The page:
The Misses
If you’ve seen the film’s trailer, they build up the Texas Midland Bank as the main antagonist.  However, in the actual movie, Texas Midland Bank is more of an indirect antagonist than a direct and active one.  We learn that the bank cheated Toby and Tanner’s mother before she died and it’s clear that the Bank is a player in Toby’s financial issues, but these revelations are presented to us after the fact, so the Bank’s presence as an antagonistic force carries little weight.   This would not have been an issue had the trailer focused more on Toby and Tanner’s run from Marcus and Alberto.

Overall, Hell or High Water is an intriguing slow burn, a carefully-crafted character study of both cops and robbers.  Despite that one small hiccup about the fictional bank, Hell or High Water rests on the shoulders of stunning cinematography, nuanced storytelling and the thoughtful performances from its leading men.

Saint Catherine of Alexandria, pray for us.

What Angels See

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On the day of my depature to Europe for World Youth Day the international trailer for the new Disney film “Moana” was released.  This teaser trailer shows the titular character Moana as a toddler playing on the beach when the water suddenly comes to life.  The ocean parts, surrounding her in walls of water.  At one point the ocean wave descends to her and actually interacts with her as if it [the wave] were a person.  The wave reaches down at her slowly.  When it sees that she is friendly and innocent, it fiddles with her hair and then safely carries her back to shore before returning to its natural state.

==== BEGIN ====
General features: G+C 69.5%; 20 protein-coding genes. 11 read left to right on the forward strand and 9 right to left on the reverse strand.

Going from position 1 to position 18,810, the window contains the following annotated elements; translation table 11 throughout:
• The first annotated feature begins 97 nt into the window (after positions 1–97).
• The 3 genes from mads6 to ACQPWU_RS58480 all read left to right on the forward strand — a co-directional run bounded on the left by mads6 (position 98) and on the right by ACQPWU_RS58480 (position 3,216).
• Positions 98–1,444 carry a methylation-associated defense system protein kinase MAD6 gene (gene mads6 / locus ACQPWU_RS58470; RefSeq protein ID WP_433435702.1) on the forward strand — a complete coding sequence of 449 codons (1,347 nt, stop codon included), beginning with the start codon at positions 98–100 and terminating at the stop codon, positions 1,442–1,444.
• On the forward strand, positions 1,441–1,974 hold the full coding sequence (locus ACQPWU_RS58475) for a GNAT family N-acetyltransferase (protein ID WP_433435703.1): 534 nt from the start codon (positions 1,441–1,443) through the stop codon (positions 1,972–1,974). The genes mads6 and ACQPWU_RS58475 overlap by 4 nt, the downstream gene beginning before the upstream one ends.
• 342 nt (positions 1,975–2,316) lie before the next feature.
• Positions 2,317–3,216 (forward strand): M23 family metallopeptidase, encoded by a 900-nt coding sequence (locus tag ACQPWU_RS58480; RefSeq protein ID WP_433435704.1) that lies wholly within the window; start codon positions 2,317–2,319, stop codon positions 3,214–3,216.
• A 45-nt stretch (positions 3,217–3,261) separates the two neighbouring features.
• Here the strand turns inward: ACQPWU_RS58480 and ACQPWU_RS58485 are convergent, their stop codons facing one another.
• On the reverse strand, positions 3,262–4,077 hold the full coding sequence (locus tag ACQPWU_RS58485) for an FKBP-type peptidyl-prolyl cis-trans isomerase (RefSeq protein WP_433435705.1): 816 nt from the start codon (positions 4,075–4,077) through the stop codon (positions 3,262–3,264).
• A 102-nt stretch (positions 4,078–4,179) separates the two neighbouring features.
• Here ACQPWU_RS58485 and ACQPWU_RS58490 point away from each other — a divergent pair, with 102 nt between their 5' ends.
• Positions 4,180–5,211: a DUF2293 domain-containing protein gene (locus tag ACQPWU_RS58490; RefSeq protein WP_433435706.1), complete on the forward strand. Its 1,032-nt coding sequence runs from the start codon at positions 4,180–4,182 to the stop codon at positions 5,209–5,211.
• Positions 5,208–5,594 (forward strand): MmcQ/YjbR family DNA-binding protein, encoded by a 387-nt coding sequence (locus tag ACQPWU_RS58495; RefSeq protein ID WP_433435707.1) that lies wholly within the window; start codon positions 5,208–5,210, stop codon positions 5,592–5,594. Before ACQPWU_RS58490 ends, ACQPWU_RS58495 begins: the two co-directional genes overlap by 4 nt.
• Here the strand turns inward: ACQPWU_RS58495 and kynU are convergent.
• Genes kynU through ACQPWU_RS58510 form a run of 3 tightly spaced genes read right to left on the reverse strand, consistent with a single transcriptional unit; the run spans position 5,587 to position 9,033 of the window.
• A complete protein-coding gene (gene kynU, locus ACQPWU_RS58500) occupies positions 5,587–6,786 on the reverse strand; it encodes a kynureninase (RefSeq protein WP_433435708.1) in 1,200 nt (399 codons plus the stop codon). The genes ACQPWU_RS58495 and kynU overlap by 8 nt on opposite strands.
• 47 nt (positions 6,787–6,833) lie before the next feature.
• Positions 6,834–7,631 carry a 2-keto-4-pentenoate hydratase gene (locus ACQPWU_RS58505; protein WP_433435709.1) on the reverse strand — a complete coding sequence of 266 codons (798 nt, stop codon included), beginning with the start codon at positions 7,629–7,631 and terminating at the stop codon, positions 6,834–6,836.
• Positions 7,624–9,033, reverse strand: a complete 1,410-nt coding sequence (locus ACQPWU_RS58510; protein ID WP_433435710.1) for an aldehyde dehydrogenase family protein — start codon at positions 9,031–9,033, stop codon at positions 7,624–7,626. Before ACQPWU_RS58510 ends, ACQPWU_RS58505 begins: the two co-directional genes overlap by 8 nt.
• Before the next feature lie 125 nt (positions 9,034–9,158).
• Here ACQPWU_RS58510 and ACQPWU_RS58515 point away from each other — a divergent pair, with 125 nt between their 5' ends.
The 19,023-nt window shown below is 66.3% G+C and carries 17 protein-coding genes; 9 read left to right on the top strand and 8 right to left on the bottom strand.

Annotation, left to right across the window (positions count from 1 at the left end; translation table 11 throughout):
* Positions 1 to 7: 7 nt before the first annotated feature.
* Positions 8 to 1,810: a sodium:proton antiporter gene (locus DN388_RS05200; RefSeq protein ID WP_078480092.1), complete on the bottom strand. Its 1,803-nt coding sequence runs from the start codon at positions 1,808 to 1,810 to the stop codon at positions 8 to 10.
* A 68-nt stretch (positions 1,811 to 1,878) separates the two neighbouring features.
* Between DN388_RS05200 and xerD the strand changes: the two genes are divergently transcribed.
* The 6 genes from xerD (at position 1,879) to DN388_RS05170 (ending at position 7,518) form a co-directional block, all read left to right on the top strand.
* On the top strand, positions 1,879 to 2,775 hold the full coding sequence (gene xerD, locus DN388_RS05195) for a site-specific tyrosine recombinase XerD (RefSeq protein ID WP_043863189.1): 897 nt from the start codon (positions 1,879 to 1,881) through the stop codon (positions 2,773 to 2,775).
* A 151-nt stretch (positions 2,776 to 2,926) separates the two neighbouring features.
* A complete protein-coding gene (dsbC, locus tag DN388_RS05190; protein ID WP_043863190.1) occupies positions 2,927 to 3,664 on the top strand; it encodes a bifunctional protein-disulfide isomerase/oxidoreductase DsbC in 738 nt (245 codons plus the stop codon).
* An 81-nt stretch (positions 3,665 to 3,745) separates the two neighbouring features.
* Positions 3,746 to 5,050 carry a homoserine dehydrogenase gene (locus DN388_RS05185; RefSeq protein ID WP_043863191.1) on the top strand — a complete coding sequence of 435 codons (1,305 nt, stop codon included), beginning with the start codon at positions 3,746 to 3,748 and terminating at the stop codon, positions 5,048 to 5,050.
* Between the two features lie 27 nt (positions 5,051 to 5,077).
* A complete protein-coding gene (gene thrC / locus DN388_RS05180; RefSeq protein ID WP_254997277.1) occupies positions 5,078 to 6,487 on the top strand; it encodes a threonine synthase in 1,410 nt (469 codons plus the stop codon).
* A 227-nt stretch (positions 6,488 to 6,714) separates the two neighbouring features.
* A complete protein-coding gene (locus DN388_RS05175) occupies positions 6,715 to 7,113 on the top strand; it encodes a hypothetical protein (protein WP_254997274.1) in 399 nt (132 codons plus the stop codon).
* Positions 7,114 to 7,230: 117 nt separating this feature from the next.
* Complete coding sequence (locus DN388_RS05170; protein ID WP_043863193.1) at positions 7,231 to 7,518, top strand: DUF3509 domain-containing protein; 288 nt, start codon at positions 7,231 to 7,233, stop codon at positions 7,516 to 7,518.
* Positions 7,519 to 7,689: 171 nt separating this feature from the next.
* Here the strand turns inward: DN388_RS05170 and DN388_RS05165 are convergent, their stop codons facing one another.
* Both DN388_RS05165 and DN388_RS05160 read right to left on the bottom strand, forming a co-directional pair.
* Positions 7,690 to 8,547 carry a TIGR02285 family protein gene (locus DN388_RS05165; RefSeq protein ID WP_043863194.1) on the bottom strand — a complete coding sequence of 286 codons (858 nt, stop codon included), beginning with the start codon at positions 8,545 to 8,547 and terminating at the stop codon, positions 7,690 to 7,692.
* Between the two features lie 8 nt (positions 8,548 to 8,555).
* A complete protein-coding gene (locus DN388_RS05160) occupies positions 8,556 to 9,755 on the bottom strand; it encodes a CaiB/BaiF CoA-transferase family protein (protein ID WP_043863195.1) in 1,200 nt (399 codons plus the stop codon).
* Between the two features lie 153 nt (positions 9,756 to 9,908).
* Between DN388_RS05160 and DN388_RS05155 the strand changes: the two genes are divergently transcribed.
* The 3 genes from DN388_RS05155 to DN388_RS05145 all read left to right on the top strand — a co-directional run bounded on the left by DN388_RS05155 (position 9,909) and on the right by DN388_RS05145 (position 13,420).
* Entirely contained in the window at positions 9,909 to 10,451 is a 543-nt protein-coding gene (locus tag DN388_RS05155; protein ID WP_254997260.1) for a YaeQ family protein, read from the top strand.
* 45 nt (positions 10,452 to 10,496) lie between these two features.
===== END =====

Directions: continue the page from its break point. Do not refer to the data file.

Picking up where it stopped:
I had the trailer playing on my tablet as I made sure I had everything I would need for the pilgrimage to Krakow.  As the trailer was playing, I happened to glance up at a framed picture on my bedroom wall that shows a guardian angel watching over a little girl in the forest.

Ever since I was a kid I’ve always had a special place in my heart for angels. My mother even said, “You were always talking to angels.”  I would say the Guardian Angel Prayer every night before I went to bed.  I would draw pictures of angels, and I do remember at one point saying, “Dear God, can I see an angel one day?”
No, I have never seen an angel with my bodily eyes, but I don’t need to see one to know that they are here.

Watching the Moana international trailer and looking closely at how the ocean wave interacts with toddler Moana, I couldn’t help but wonder what do angels see when they look at us humans?   Do they scratch their head at the choices we make?  Are they curious about how we need food and rest to get through the day while they as celestial beings can go an eternity without ever needing those things?

Maybe, just maybe, when angels look at us they see us as children who have much to learn, much to discover, and whenever we lose our way, they are always ready to scoop us up and carry us back to shore.

“The whole air about us is filled with angels.”
–Saint John Chrysostom